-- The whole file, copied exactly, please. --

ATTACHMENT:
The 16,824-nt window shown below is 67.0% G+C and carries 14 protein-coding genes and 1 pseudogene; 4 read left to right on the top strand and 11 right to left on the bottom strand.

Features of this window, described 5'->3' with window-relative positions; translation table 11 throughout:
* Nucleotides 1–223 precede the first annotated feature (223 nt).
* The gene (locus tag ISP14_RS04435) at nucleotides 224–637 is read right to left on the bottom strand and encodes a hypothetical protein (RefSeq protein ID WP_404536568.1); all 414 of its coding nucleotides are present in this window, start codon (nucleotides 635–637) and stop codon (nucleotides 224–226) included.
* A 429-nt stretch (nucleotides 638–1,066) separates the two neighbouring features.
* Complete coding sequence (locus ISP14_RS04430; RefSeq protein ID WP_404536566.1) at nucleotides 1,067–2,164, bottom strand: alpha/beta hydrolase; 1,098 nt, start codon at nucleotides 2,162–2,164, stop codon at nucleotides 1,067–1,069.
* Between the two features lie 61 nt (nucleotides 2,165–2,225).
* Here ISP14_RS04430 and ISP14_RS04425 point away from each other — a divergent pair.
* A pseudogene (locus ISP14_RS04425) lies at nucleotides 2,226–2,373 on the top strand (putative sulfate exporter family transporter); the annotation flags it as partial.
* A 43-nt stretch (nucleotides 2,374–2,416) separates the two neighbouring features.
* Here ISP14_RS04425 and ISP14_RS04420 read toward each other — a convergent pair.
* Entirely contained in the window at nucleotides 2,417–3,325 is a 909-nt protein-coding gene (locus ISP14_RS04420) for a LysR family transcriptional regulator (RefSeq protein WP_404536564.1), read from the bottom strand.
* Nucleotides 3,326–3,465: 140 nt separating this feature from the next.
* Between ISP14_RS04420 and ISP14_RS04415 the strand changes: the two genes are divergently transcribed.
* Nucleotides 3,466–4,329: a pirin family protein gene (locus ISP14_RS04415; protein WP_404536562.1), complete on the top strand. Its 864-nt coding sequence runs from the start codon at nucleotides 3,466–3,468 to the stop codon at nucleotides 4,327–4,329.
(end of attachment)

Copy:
The 16,824-nt window shown below is 67.0% G+C and carries 14 protein-coding genes and 1 pseudogene; 4 read left to right on the top strand and 11 right to left on the bottom strand.

Features of this window, described 5'->3' with window-relative positions; translation table 11 throughout:
* Nucleotides 1–223 precede the first annotated feature (223 nt).
* The gene (locus tag ISP14_RS04435) at nucleotides 224–637 is read right to left on the bottom strand and encodes a hypothetical protein (RefSeq protein ID WP_404536568.1); all 414 of its coding nucleotides are present in this window, start codon (nucleotides 635–637) and stop codon (nucleotides 224–226) included.
* A 429-nt stretch (nucleotides 638–1,066) separates the two neighbouring features.
* Complete coding sequence (locus ISP14_RS04430; RefSeq protein ID WP_404536566.1) at nucleotides 1,067–2,164, bottom strand: alpha/beta hydrolase; 1,098 nt, start codon at nucleotides 2,162–2,164, stop codon at nucleotides 1,067–1,069.
* Between the two features lie 61 nt (nucleotides 2,165–2,225).
* Here ISP14_RS04430 and ISP14_RS04425 point away from each other — a divergent pair.
* A pseudogene (locus ISP14_RS04425) lies at nucleotides 2,226–2,373 on the top strand (putative sulfate exporter family transporter); the annotation flags it as partial.
* A 43-nt stretch (nucleotides 2,374–2,416) separates the two neighbouring features.
* Here ISP14_RS04425 and ISP14_RS04420 read toward each other — a convergent pair.
* Entirely contained in the window at nucleotides 2,417–3,325 is a 909-nt protein-coding gene (locus ISP14_RS04420) for a LysR family transcriptional regulator (RefSeq protein WP_404536564.1), read from the bottom strand.
* Nucleotides 3,326–3,465: 140 nt separating this feature from the next.
* Between ISP14_RS04420 and ISP14_RS04415 the strand changes: the two genes are divergently transcribed.
* Nucleotides 3,466–4,329: a pirin family protein gene (locus ISP14_RS04415; protein WP_404536562.1), complete on the top strand. Its 864-nt coding sequence runs from the start codon at nucleotides 3,466–3,468 to the stop codon at nucleotides 4,327–4,329.